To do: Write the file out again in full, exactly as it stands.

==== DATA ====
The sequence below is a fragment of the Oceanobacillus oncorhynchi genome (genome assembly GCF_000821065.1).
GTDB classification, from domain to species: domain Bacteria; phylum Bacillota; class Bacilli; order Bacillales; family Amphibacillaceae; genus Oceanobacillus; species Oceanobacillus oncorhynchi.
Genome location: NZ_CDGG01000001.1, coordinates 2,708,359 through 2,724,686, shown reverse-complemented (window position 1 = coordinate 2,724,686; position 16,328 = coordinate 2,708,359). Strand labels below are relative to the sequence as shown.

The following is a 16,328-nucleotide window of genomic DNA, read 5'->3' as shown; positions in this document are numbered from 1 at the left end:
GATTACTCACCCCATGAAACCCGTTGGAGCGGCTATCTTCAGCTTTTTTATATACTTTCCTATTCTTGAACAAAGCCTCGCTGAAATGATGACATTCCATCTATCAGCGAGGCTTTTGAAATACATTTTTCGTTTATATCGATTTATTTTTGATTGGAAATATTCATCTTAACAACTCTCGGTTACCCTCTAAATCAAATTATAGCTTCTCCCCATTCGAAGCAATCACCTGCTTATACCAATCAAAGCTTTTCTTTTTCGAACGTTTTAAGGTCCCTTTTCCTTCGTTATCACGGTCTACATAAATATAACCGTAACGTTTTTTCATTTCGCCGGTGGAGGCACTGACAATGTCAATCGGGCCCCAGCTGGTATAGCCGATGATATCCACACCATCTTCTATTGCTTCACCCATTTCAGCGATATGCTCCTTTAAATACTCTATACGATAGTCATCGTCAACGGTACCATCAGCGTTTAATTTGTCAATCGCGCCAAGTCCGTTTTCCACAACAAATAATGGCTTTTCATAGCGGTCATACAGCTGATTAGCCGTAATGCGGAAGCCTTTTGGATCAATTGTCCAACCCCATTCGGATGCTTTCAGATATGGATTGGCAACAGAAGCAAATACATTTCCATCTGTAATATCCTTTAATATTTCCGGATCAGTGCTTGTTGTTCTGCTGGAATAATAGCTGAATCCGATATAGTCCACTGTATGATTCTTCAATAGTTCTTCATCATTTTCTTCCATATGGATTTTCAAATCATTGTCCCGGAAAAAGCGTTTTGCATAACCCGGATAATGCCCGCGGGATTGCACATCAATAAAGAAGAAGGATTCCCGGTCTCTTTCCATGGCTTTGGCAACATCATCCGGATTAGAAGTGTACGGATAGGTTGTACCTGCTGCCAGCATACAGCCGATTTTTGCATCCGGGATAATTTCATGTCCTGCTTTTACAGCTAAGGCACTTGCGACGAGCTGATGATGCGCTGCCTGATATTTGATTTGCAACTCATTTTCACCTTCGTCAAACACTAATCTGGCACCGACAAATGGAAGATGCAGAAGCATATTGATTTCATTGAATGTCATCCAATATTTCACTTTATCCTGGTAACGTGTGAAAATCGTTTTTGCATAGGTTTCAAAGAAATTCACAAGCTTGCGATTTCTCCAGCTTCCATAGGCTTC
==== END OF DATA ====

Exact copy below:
The sequence below is a fragment of the Oceanobacillus oncorhynchi genome (genome assembly GCF_000821065.1).
GTDB classification, from domain to species: domain Bacteria; phylum Bacillota; class Bacilli; order Bacillales; family Amphibacillaceae; genus Oceanobacillus; species Oceanobacillus oncorhynchi.
Genome location: NZ_CDGG01000001.1, coordinates 2,708,359 through 2,724,686, shown reverse-complemented (window position 1 = coordinate 2,724,686; position 16,328 = coordinate 2,708,359). Strand labels below are relative to the sequence as shown.

The following is a 16,328-nucleotide window of genomic DNA, read 5'->3' as shown; positions in this document are numbered from 1 at the left end:
GATTACTCACCCCATGAAACCCGTTGGAGCGGCTATCTTCAGCTTTTTTATATACTTTCCTATTCTTGAACAAAGCCTCGCTGAAATGATGACATTCCATCTATCAGCGAGGCTTTTGAAATACATTTTTCGTTTATATCGATTTATTTTTGATTGGAAATATTCATCTTAACAACTCTCGGTTACCCTCTAAATCAAATTATAGCTTCTCCCCATTCGAAGCAATCACCTGCTTATACCAATCAAAGCTTTTCTTTTTCGAACGTTTTAAGGTCCCTTTTCCTTCGTTATCACGGTCTACATAAATATAACCGTAACGTTTTTTCATTTCGCCGGTGGAGGCACTGACAATGTCAATCGGGCCCCAGCTGGTATAGCCGATGATATCCACACCATCTTCTATTGCTTCACCCATTTCAGCGATATGCTCCTTTAAATACTCTATACGATAGTCATCGTCAACGGTACCATCAGCGTTTAATTTGTCAATCGCGCCAAGTCCGTTTTCCACAACAAATAATGGCTTTTCATAGCGGTCATACAGCTGATTAGCCGTAATGCGGAAGCCTTTTGGATCAATTGTCCAACCCCATTCGGATGCTTTCAGATATGGATTGGCAACAGAAGCAAATACATTTCCATCTGTAATATCCTTTAATATTTCCGGATCAGTGCTTGTTGTTCTGCTGGAATAATAGCTGAATCCGATATAGTCCACTGTATGATTCTTCAATAGTTCTTCATCATTTTCTTCCATATGGATTTTCAAATCATTGTCCCGGAAAAAGCGTTTTGCATAACCCGGATAATGCCCGCGGGATTGCACATCAATAAAGAAGAAGGATTCCCGGTCTCTTTCCATGGCTTTGGCAACATCATCCGGATTAGAAGTGTACGGATAGGTTGTACCTGCTGCCAGCATACAGCCGATTTTTGCATCCGGGATAATTTCATGTCCTGCTTTTACAGCTAAGGCACTTGCGACGAGCTGATGATGCGCTGCCTGATATTTGATTTGCAACTCATTTTCACCTTCGTCAAACACTAATCTGGCACCGACAAATGGAAGATGCAGAAGCATATTGATTTCATTGAATGTCATCCAATATTTCACTTTATCCTGGTAACGTGTGAAAATCGTTTTTGCATAGGTTTCAAAGAAATTCACAAGCTTGCGATTTCTCCAGCTTCCATAGGCTTC